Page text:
Anyway, the tea. I used 2 tsp of leaf for my cup, and gave it 3 minutes in boiling water. It still feels odd to do that to a white tea, but I trust Stacy’s judgement in these things. I really enjoyed White Rhino when I tried it plain, so it’s great to have a little bit more albeit flavoured this time. I made no additions for my first cup, but I’ll probably try it with a little crystal sugar next time just to see.
The intial flavour of this one is butterscotch. It’s quite strong and sweet, although not nauseatingly so. It tastes like melted butterscotch chips, of the kind you sometimes find in cookies. A little bit like Werther’s Originals. There’s a darker undertone that really is kind of mocha-like. A little chocolatey, with a hint of coffee bitterness. I think that helps this one to stay just on the right side of sweet for me, and it adds a real depth of flavour and a degree of complexity that most flavoured teas just don’t have. I’m not getting much hazelnut, but I can’t say I’m really missing it. The butterscotch-coffee-chocolate play off is more than enough for me.
The White Rhino base is, of course, amazing. It does a great job of supporting the flavours, while providing a complementary sweet maltiness with just a touch of floral. It’s almost thick-tasting, adding just the right kind of caramelly texture. This one’s a real treat, and it’s another I’ll miss from my cupboard once its gone. Lovely, lovely stuff.
Dragon Well has become, to my surprise, one of my favourite green tea varieties. I used to think I didn’t like green tea, but I’ve been persuaded over time by some those I’ve been fortunate enough to have tried.
Read my full review here: http://sororiteasisters.com/2015/10/17/organic-dragon-well-green-tea-canton-tea-co/
My second Butiki of the day. I’ve been looking forward to this one for a while, and probably I should have allowed myself to start it earlier. I’m pleased that the flavour hasn’t deteriorated, though, so no harm done. I used 1 tsp of leaf for my cup, and gave it 4 minutes in boiling water. I added a splash of milk, but no sugar for my first cup. I’ll probably try that next time so that I can comprehend the difference.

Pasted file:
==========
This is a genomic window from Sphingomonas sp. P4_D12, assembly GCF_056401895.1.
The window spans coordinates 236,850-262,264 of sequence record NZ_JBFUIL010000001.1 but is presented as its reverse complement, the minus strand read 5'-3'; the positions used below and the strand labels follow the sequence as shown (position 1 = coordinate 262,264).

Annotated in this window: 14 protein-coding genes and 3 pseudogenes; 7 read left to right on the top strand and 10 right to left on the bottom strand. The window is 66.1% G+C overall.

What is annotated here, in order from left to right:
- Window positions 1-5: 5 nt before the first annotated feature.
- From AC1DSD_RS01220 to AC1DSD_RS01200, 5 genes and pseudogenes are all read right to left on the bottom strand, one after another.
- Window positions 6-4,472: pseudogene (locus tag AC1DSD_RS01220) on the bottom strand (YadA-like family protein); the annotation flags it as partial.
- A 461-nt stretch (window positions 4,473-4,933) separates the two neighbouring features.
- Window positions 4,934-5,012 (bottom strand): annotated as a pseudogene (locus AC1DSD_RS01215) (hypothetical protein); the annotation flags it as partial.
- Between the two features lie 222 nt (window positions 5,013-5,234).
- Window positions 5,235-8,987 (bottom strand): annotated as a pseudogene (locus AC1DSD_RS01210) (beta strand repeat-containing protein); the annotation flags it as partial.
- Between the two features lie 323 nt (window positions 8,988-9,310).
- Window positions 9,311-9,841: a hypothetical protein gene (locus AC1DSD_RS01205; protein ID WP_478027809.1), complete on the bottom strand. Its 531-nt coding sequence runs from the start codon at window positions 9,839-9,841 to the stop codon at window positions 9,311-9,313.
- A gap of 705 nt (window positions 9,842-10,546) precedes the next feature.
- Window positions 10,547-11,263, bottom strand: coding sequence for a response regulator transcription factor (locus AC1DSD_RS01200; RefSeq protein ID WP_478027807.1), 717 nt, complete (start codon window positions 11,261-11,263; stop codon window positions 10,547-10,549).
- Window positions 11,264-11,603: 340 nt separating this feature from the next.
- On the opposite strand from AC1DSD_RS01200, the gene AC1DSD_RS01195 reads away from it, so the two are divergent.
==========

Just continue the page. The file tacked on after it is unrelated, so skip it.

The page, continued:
Initially, the flavours I detected were strawberry, with a hint of dark chocolate lurking in the background. The strawberry is so fresh, ripe, plump, and juicy – spot-on in terms of flavour accuracy. If anything, the chocolate seems to heighten these qualities – it’s a combination that works really well. As my cup cooled, I was gradually able to taste the coffee, which slowly increased in strength. It combines beautifully with the chocolate to create a real mocha effect, with the strawberry providing a high note of clean sweetness over the top. I could also taste cake, and a creamy vanilla that really put me in mind of frosting. This is a fabulous dessert tea; totally decadent with clear flavours. I’m sure I’ll never find another to beat it.
I too have joined the Butiki sipdown bandwagon. I think I’ve hoarded long enough now, and I really want to enjoy what I’ve got left before the flavouring disappears. This was today’s choice. I wanted a good, strong wake-up tea because I’m feeling so tired this morning it’s almost unreal. The base here is a blend of Indian black teas, including an Assam, so I was pretty sure it would do the job.
It did, and it’s totally delicious to boot! I used 1 tsp of leaf for my cup, and gave it 3.5 minutes in boiling water. I added a splash of milk. I can immediately taste cream, with a hint of warming, fragrant nutmeg spice. It reminds me of Christmas. The flavouring here is the kind that works with the base teas rather than against them, so it’s possible to taste their sweet, malty, mildly chocolatey characteristics, before the nutmeg/cream flavouring begins to develop. It’s a really nice, well rounded cup.
It makes me sad to think that I’ll never be able to get any more of this, but such is life. It was limited edition at the time anyway, so I can’t really mope. Instead, I’m going to focus on enjoying the rest of my bag. I’ll probably try and save a cup for Christmas Day, so we can say goodbye properly.